Sports

Balling Out: How to Train for Basketball

If you are serious about improving as a basketball player, you have to give ample attention to strength and conditioning activities in addition to mastering fundamental and advanced skills by actually playing on the basketball court.

But, how exactly do you train for basketball?

Specificity of training

In just about any sport, when athletes of comparable skills meet, the one who is better trained almost always emerges as the victor.

Quite simply, training for basketball is different from training for another sport, say, beach volleyball, tennis, or cycling. Nor should you lift weights like someone who is preparing to become Mr. Olympia, or join a powerlifting contest.

To be great at playing hoops, you have to train like a basketball player. This is why specificity in training is important.Train for Basketball

In a nutshell, specificity in training means performing exercises and drills that are appropriate for your chosen sport. These specific exercises can have a direct impact on your performance once you set foot on the basketball court.

Whatever sport you are playing, it can always be broken down into smaller components that sport-specific training should mimic. For example, in basketball, there will be times where you will be jumping, sprinting, passing the ball, and shooting.

Weighing the pros and cons

The chief benefit of training specifically for the sport you play is that you develop muscle memory. Once you master the skill you are training for, it becomes second nature to you. In turn, this minimizes the need to think before performing a specific move.

Second, sport-specific training enables you to acquire new skills with the correct and most efficient form. This can apply to both fundamental and advanced skills.

Finally, sport-specific training aids in injury prevention that can sideline your career as a basketball player.

When engaging in sport-specific training, there is a higher likelihood of neglecting other areas of your body. In particular, your overall strength and conditioning may be compromised in one area or another if you do not pay attention to them.

Training progression

Before jumping into highly-specialized training for basketball, you will need to reach a particular level of fitness. Achieving that degree of fitness often entails the combination of cardio and resistance training.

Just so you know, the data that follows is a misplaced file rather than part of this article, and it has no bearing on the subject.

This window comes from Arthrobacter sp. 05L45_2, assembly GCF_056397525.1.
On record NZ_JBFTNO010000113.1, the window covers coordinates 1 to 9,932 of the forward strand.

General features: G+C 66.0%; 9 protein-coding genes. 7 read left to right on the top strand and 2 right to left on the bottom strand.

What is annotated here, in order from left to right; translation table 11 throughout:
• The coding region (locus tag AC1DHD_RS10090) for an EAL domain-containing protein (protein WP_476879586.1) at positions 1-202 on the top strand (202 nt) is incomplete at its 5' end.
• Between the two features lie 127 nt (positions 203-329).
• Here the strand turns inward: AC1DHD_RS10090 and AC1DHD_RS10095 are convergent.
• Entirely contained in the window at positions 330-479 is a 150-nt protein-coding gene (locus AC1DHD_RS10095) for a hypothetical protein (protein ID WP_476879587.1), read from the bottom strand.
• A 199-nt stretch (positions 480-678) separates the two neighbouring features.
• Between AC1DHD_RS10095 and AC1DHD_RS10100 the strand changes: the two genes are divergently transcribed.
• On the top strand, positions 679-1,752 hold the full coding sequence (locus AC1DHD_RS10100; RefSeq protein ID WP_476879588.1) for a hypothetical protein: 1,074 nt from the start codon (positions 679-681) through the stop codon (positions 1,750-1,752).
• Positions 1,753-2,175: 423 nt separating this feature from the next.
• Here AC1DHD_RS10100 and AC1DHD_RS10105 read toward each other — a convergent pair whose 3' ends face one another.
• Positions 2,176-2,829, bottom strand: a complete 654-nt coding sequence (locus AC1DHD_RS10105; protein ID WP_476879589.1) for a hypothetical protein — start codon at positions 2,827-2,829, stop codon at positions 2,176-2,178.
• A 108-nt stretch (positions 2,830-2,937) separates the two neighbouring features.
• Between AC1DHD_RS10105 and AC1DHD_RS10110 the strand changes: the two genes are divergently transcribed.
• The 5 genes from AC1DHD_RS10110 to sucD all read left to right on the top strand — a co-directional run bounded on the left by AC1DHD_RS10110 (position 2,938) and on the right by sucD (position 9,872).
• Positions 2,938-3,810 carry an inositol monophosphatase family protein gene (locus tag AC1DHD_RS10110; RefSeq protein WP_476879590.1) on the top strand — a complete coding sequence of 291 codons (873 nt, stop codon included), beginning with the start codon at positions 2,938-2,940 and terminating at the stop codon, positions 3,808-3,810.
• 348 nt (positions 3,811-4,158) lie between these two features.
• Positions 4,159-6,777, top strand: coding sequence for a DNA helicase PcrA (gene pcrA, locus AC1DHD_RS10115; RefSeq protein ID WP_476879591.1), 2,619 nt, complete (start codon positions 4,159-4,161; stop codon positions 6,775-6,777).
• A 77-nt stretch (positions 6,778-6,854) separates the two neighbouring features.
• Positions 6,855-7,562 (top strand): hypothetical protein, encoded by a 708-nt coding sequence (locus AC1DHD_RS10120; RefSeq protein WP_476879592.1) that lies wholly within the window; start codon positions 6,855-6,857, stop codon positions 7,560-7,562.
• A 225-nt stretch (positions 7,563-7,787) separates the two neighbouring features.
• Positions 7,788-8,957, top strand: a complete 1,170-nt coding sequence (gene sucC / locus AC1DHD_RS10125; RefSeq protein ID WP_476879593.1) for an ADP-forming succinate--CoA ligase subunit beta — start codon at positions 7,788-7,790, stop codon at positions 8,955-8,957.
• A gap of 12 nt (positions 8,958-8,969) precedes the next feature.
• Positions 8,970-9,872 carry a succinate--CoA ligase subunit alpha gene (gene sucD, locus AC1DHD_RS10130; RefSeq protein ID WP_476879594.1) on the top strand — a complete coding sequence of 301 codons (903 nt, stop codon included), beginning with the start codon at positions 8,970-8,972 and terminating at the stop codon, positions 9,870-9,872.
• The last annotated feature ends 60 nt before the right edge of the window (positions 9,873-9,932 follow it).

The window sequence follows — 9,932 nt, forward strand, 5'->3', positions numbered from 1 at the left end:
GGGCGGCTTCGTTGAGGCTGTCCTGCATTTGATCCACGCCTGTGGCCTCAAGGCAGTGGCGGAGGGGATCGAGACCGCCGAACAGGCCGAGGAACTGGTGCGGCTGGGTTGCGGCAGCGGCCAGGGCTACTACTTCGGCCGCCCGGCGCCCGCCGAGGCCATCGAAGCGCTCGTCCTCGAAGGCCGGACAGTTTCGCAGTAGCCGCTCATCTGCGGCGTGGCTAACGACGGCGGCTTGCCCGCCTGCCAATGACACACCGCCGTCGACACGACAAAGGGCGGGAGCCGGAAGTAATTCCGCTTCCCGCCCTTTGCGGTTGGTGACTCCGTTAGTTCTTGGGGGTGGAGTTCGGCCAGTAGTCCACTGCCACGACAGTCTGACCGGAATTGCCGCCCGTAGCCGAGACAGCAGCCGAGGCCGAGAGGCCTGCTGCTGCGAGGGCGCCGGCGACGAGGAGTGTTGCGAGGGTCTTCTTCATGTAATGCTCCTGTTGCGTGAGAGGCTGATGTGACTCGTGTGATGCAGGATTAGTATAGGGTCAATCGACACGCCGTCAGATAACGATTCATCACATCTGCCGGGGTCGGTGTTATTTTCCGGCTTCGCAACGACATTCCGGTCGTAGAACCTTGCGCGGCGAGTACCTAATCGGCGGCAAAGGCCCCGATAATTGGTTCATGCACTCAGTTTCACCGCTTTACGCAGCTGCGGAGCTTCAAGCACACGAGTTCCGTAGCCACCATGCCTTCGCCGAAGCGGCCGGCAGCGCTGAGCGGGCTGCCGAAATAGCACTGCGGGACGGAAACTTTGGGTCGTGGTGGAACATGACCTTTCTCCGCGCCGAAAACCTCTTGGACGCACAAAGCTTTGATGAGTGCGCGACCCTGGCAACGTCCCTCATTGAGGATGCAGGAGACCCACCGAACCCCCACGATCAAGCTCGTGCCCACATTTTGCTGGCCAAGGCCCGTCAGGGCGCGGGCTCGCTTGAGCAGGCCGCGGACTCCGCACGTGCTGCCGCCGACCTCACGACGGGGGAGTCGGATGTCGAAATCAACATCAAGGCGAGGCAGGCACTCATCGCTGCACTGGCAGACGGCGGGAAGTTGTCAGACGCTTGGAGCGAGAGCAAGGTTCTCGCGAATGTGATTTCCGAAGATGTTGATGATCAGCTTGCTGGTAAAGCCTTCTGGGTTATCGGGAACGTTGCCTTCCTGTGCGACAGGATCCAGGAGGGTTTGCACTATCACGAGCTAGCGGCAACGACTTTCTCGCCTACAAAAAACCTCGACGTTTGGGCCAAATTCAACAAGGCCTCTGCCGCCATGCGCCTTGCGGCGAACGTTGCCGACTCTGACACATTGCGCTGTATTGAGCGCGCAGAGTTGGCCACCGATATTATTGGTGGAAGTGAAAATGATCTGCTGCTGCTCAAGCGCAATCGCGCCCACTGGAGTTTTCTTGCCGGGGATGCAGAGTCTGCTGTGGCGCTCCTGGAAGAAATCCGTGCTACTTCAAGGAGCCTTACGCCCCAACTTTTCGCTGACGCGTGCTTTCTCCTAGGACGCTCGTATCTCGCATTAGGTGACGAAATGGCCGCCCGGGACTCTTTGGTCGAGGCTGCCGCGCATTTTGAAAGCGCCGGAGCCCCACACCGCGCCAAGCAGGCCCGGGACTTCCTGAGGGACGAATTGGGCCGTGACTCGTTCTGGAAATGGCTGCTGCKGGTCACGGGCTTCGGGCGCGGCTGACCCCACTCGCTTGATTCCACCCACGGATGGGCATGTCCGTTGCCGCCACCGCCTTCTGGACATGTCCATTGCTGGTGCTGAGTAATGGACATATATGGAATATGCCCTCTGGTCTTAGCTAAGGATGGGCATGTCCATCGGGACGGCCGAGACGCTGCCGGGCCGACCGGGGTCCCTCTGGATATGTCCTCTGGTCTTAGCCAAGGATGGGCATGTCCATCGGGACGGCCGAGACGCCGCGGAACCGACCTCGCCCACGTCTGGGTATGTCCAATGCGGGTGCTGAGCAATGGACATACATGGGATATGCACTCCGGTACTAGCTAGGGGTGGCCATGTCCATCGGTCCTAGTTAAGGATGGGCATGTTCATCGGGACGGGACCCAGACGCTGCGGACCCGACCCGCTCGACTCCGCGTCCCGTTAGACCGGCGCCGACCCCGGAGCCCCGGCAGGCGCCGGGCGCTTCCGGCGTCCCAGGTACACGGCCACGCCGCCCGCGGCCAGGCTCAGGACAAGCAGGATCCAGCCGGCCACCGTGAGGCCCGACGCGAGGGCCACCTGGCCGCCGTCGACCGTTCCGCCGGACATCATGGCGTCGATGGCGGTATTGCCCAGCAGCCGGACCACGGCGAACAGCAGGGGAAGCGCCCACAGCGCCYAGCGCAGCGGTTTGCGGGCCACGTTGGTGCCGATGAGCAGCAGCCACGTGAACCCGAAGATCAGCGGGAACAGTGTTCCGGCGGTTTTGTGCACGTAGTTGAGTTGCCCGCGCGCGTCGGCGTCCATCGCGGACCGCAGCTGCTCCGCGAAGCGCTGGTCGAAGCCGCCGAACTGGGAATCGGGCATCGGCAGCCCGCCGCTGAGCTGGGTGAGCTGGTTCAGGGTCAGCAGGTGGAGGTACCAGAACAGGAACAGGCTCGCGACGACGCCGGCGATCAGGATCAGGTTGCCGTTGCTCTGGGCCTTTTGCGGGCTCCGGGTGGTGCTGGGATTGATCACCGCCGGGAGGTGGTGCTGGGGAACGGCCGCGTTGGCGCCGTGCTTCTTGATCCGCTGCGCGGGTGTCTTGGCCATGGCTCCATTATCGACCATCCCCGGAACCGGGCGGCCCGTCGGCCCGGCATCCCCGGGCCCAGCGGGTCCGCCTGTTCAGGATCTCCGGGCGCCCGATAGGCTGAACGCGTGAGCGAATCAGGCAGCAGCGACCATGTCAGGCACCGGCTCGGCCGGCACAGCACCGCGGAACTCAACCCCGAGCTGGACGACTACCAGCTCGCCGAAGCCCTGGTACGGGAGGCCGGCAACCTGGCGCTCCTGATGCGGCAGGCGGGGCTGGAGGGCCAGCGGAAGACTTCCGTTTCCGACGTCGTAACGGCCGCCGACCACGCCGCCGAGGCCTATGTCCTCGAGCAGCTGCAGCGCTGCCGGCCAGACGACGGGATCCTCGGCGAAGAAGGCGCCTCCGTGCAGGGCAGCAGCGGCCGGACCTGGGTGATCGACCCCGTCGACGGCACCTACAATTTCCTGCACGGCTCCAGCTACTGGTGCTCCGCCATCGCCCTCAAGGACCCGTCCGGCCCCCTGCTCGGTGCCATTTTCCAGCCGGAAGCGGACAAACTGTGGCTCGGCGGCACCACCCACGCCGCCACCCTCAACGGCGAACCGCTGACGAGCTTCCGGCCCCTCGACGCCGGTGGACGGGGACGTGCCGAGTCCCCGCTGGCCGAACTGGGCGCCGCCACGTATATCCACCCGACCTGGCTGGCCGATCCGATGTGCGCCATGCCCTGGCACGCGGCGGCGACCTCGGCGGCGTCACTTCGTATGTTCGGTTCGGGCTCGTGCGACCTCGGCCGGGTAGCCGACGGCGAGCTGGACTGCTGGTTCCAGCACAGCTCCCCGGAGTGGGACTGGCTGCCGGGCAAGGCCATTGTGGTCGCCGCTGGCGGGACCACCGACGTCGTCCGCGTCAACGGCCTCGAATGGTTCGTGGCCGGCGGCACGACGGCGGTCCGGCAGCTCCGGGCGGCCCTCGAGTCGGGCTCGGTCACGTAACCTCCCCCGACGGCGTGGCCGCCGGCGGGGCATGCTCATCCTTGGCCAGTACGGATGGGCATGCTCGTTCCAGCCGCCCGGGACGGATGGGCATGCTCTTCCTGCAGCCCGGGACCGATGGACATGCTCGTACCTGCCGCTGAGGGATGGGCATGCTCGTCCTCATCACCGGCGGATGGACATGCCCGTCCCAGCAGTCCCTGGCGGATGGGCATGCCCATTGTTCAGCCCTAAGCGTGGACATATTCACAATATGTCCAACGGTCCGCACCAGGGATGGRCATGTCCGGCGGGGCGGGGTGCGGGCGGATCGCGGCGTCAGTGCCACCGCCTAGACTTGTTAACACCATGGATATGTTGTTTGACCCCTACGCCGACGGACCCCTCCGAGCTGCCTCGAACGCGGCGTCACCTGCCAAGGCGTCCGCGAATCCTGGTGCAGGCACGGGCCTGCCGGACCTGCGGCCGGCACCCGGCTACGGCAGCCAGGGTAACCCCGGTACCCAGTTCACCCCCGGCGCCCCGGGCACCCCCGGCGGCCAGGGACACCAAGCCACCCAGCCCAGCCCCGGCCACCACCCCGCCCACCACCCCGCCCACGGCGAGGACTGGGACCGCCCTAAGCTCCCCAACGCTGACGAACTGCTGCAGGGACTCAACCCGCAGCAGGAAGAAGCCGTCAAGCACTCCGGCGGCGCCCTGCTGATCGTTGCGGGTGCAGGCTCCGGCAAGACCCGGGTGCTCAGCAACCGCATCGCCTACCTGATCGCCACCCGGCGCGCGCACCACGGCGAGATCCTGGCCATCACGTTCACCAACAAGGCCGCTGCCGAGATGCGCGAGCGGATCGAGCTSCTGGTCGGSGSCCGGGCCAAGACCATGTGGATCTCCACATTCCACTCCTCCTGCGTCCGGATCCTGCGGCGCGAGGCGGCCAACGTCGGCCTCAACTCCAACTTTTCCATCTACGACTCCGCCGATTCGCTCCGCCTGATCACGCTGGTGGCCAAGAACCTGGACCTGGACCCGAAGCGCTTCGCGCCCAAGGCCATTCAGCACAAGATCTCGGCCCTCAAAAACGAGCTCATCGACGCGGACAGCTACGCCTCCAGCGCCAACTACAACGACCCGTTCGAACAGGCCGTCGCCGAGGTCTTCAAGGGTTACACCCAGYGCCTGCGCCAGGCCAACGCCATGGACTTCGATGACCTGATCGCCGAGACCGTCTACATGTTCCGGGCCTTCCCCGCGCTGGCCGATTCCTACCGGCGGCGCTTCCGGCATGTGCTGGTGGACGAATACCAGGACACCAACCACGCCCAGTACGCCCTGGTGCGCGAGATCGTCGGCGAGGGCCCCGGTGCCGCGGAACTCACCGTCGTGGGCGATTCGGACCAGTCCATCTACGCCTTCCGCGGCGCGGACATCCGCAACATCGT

Basketball specific training can be divided into four phases over the course of the year, following the training principle known as periodization. Periodization is a concept that maps out a clear training progression.

In each of these phases, you will need to tick off a few tasks to meet the overall goals set for every period.

Off-season training

Off-season training is all about preparing your body for the challenges it will face. Here, your main goal is to build functional strength that will protect your joints and tendons. Additionally, the muscles that act as stabilizers will be strengthened. This is also the right time to address muscle imbalances, especially in the muscle groups that you frequently use while playing hoops.

During off-season training, particular attention is given to the core, which includes the abs and lower back. The core is essential for practically every basketball move.

During this phase, training is conducted weekly for  two or three days, with exercises performed as 15 to 20 reps for two or three sets.

Early pre-season training

Basketball players usually transition to early pre-season training about a month before the start of the playing season.

Here, your primary goal is to develop maximal strength which will serve as the foundation for plyometric exercises.

Training is done three days a week, with reps ranging between four to eight at three to five sets. The load should be around 80 to 90 percent of your one-rep max.

Late pre-season

As the playing season moves closer, players need to transition to the late pre-season phase of training.

After building maximal strength, your next goal is to use that in performing plyometric exercises for both your upper and lower body.

For basketball, plyometric training should only be performed using bodyweight, two to three days a week. Reps hover between eight to 12 with varying numbers of sets.

In-season

While you are playing hoops during the season, it is natural to lose some of the strength that you gained during off-season training.

There’s no need to worry because that is natural. What is important is that you have built a solid base of strength and conditioning during the off-season period, which will help you become a better player.

During the playing season, you can divide your training between strength and plyometric training. One to two days for either will suffice, in addition to your regular practices.

Don’t forget to rest

Following this training protocol does not mean that you have to spend all of your days training. Even seasoned pros set aside time for recovery.

In fact, taking some much-needed rest is beneficial for progress. Ideally, you should set aside about six to eight weeks off from training to enable your muscles, joints, and ligaments to recover and become stronger. Otherwise, you risk overtraining, which can lead you vulnerable to injuries both on and off the court.

AUTHOR BIO

Possessing more than two decades of experience in the leisure and hospitality industry, Tony Kouris joined Zayed Sports City as General Manager in January 2018. With extensive career experience, a value on interpersonal relationships, and strong negotiating experience, he is positioned to support Zayed Sports City’s strategic growth and continue to innovate the site as an internationally recognised sport and entertainment destination.

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